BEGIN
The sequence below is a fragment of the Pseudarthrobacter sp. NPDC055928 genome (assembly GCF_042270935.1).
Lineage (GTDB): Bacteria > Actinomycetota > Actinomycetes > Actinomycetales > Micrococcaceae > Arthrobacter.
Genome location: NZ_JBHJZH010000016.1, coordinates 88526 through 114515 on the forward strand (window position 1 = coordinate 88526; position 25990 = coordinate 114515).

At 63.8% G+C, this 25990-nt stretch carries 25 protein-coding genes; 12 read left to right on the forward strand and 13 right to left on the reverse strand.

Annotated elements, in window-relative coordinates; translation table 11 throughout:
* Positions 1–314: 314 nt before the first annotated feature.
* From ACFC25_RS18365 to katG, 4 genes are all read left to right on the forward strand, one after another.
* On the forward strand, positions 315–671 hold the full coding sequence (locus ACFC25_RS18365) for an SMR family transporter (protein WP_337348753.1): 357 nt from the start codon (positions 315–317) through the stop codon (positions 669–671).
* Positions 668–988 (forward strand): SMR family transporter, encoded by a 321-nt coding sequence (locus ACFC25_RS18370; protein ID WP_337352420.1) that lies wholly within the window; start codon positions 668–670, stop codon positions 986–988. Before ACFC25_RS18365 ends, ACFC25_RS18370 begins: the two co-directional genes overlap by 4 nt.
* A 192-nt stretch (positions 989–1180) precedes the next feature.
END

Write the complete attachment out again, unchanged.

The sequence below is a fragment of the Pseudarthrobacter sp. NPDC055928 genome (assembly GCF_042270935.1).
Lineage (GTDB): Bacteria > Actinomycetota > Actinomycetes > Actinomycetales > Micrococcaceae > Arthrobacter.
Genome location: NZ_JBHJZH010000016.1, coordinates 88526 through 114515 on the forward strand (window position 1 = coordinate 88526; position 25990 = coordinate 114515).

At 63.8% G+C, this 25990-nt stretch carries 25 protein-coding genes; 12 read left to right on the forward strand and 13 right to left on the reverse strand.

Annotated elements, in window-relative coordinates; translation table 11 throughout:
* Positions 1–314: 314 nt before the first annotated feature.
* From ACFC25_RS18365 to katG, 4 genes are all read left to right on the forward strand, one after another.
* On the forward strand, positions 315–671 hold the full coding sequence (locus ACFC25_RS18365) for an SMR family transporter (protein WP_337348753.1): 357 nt from the start codon (positions 315–317) through the stop codon (positions 669–671).
* Positions 668–988 (forward strand): SMR family transporter, encoded by a 321-nt coding sequence (locus ACFC25_RS18370; protein ID WP_337352420.1) that lies wholly within the window; start codon positions 668–670, stop codon positions 986–988. Before ACFC25_RS18365 ends, ACFC25_RS18370 begins: the two co-directional genes overlap by 4 nt.
* A 192-nt stretch (positions 989–1180) precedes the next feature.